There is a constant flow of shipping traffic passing by Race Rocks to and from Seattle and Vancouver each day. Once in a while there are ships that are very loud with a low, rumbling sound that I can hear and feel in the house as they pass by. This oil tanker, the Alaskan Frontier, on its way West towards the infamous Port of Valdez, Alaska, was one of the loud ones. The information below was obtained from http://ais3.siitech.com/VTSLite/AView.aspx which tracks all major marine traffic in the area.
This ship may have been louder than others because as is shown in the photo it is sitting quite high out of the water, likely empty on its way to fill up on crude in Alaska. Which means that when carrying a load it would be projecting this sound underwater, maybe louder, where sound travels further. Which begs the question: how much noise pollution are we subjecting marine mammals to in this area? What impact does it have on their ability to communicate, hunt, and navigate? It would be great to be able to listen to the sound underwater and measure these sound levels at Race Rocks.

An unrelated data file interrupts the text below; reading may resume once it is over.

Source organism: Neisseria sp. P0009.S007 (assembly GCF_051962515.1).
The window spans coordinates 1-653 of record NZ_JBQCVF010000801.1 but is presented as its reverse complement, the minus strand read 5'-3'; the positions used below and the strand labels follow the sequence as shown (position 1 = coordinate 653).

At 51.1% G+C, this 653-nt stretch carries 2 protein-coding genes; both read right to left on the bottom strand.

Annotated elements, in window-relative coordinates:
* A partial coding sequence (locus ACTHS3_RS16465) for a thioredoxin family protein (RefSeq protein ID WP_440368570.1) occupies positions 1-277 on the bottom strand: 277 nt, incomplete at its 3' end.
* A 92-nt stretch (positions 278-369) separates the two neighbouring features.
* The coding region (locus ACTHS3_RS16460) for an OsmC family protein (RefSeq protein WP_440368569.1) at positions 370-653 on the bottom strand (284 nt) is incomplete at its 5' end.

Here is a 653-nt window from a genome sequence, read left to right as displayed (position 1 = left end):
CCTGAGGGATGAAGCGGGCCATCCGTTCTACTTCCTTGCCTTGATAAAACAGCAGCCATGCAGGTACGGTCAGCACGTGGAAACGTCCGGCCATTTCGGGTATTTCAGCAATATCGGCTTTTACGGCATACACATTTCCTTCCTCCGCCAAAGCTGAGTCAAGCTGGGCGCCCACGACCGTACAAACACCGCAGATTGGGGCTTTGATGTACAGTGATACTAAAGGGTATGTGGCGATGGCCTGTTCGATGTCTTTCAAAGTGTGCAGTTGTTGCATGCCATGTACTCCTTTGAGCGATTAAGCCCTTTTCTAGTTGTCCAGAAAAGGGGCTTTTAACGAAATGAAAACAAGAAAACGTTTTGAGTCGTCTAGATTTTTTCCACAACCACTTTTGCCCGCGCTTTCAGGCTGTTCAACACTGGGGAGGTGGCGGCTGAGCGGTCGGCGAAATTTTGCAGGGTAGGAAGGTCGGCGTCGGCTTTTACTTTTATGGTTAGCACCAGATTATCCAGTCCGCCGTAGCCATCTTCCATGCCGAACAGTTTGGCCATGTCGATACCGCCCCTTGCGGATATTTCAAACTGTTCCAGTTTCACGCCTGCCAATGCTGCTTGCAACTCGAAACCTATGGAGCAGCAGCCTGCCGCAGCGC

As well as the sound, there is the unregulated emissions from these ships. On a clear busy day there is a haze that hangs over the ocean to the East. Sometimes I can smell and taste diesel fumes out here when ships are miles away. On top of this of course is the constant risk of an accident; it doesn’t have to be a tanker to spill fuel.
With the potential of an increase in tanker traffic and tanker size in this area, to handle increased production from the Tar Sands, the focus of environmental groups seems to be on the risk of increasing traffic. I think the question we should be asking is what is the impact and risk of the existing traffic? Are there any impact studies being done? More broadly: Do we value the ocean more as an access route for cheap goods or as a habitat for marine life? What is the true cost of cheap shipping? What is acceptable risk?
On a related note, I have not seen many whales this winter.